Pizza Lab #31: Tres Leches Pizza

We’ve come up with some crazy crossovers for our pizzas before.  This pizza maybe one of the strangest.  But strange doesn’t mean bad!  The inspiration for this pizza was tres leches cake.  “Tres leches” means “three milks” in Spanish, so as you can imagine, three milks are involved in the making of the cake.  Traditional tres leches cake is composed of a sponge cake soaked in a combination of evaporated milk, condensed milk, and heavy cream after baking.  Yet despite this, when done correctly the cake is still light and airy, not soggy.  I’m not entirely sure of the origins of the cake, but I imagine someone dipping cookies into milk was involved somewhere, since it’s a similar concept.

How we came up with the idea for this pizza I’m not entirely sure; this was mostly Erik’s idea.  But we both brainstormed out the details and execution.  Obviously we couldn’t just have a mostly naked pizza that’d been soaked in milk.  A pizza needs toppings.  The original plan was to top it with dulce de leche.  Dulce de leche is a caramel like sauce made from condensed milk.  This plan eventually changed though, because despite the fact that pre-made, canned dulce de leche is a thing that exists, we could not find any in stores near us.  And making it from scratch takes at least 2 hours, and quite frankly, we just didn’t have the time to babysit cans of milk for that long.  So we ultimately ended up on plan B, which was to use our go-to caramel sauce recipe, which takes about 5 minutes to make.  I’m getting a bit ahead of myself though…

In addition to strangeness of inspiration, this may also be one of the stranger pizzas we’ve made in terms of execution.  A lot of our dessert pizzas have their crust par-baked, but I believe this is the first where it was fully cooked before any toppings were added.  But that is what we did.  We brushed it down with butter, sprinkled some cinnamon sugar along the outer crust, and then baked it in the oven until done.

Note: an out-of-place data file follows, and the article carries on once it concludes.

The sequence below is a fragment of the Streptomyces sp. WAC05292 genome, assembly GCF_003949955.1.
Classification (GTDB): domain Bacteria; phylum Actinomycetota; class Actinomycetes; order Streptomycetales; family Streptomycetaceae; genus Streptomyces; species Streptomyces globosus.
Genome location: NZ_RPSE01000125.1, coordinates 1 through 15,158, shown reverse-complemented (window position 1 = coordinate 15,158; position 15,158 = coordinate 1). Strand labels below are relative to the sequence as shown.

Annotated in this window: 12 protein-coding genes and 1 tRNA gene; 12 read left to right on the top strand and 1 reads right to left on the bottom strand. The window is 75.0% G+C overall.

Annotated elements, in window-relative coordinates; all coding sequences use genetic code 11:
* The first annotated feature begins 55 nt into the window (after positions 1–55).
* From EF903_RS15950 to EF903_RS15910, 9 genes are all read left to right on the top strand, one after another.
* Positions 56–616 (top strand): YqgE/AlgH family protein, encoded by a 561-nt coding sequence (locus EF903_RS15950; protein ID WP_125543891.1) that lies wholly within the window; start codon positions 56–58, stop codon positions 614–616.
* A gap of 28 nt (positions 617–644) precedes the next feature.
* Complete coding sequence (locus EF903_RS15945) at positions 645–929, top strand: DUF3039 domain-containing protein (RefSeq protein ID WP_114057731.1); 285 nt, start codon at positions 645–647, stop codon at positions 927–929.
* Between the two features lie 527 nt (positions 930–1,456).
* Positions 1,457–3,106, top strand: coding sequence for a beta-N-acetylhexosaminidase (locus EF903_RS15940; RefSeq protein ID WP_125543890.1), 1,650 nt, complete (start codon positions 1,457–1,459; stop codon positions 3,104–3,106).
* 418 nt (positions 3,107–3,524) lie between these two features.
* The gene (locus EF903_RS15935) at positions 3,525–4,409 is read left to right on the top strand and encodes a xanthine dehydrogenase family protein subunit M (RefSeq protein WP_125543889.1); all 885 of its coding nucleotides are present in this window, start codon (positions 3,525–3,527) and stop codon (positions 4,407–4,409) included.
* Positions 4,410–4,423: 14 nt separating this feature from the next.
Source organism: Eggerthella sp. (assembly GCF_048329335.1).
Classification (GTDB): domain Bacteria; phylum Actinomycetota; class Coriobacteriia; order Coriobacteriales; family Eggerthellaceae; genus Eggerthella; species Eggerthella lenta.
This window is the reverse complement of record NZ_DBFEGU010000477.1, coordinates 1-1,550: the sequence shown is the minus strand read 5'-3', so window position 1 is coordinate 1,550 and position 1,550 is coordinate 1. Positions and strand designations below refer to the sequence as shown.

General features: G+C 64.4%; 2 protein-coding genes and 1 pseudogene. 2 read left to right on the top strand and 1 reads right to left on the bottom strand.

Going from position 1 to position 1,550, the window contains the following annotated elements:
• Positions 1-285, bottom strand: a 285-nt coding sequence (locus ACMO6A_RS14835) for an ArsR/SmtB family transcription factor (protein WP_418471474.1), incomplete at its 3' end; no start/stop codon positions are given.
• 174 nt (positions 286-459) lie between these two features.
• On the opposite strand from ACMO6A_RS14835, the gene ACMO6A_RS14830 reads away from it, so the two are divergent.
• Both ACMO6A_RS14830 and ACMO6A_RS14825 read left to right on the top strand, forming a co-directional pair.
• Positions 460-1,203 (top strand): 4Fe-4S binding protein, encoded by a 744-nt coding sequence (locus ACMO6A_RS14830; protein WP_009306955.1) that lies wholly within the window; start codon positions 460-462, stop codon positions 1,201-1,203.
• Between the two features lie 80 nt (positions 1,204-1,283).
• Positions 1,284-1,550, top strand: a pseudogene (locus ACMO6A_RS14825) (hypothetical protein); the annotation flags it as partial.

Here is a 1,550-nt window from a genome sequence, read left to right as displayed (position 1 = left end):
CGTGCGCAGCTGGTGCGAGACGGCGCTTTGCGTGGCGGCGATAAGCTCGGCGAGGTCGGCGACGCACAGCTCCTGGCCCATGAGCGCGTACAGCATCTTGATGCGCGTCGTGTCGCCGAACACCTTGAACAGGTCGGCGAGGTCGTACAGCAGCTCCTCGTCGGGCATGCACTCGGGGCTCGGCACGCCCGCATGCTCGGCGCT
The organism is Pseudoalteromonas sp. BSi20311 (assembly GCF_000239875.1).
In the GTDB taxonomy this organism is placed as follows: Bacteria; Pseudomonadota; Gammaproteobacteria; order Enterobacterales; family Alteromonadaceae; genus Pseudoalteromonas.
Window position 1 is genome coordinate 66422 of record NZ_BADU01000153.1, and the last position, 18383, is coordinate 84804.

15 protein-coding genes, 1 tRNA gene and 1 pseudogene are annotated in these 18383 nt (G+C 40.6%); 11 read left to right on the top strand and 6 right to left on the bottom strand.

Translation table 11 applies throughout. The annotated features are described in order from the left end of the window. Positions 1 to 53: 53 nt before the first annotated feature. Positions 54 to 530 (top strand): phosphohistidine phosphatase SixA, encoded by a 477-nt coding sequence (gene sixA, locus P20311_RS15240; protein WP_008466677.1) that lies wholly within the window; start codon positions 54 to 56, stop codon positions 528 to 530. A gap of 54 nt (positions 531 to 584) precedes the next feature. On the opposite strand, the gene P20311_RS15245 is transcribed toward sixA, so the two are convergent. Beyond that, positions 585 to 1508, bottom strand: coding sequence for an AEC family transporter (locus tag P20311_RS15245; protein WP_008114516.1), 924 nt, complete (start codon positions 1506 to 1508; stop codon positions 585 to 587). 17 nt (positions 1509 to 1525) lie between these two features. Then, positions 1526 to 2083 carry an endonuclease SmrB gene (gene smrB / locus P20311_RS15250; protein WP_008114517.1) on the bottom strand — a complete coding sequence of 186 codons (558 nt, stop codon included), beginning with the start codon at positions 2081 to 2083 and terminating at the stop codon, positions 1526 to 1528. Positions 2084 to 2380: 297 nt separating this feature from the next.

Before going into the oven

Before going into the oven

Once it was cooled we poked a bunch of holes in it using forks to help aid in milk absorption.  Strangely enough, the hole poking was one of the hardest parts of this pizza.  Since bread dough is so much springier than cakes the holes kept shrinking back up almost immediately.  But we did the best we could.  Then it was time to pour on the milk mix.  Since the pizza is a lot thinner than most cakes we halved a standard tres leches cake recipe in terms of the milk.  Then it was time to put our pizza in the fridge for a couple of hours and let it absorb all that liquid goodness.  I bet that’s a sentence you never thought you’d read about a pizza.

Right after pouring on the milks

Right after pouring on the milks

Once our pizza absorbed all the milk it was going to take in (and we had played numerous Smash Brothers battles) it was time to finish it up.

After absorption

After absorption

We sprinkled a bit of dry horchata mix (you can read up a bit on what horchata is here) on top and then poured on the caramel sauce.  We put the pizza back in the oven for a few minutes just to warm up the crust a bit.

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Then finally we added some dollops of whipped cream.

All done!

All done!

So…what’s it like eating a pizza that’s been soaked in milk?  I suppose the main downfall of this pizza is that it had to be eaten with a knife and fork.  While it wasn’t soggy per se, it still lacked the usual pizza structure that normally allows it to be eaten with just the hands.  But flavor-wise the pizza was good!  It was creamy and sweet and definitely a new pizza experience.  In fact this pizza was actually even better the next day as leftovers.  The dough had had even more time to fully absorb the milk and the flavor.  This may be the first pizza I’d recommend making a day in advance before serving.  (Though the whipped cream can be added right before).

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Rating:

Delicious, Creamy Goodness

Posted on June 30, 2015, in Pizza Lab and tagged , , , , , . Bookmark the permalink. Leave a comment.

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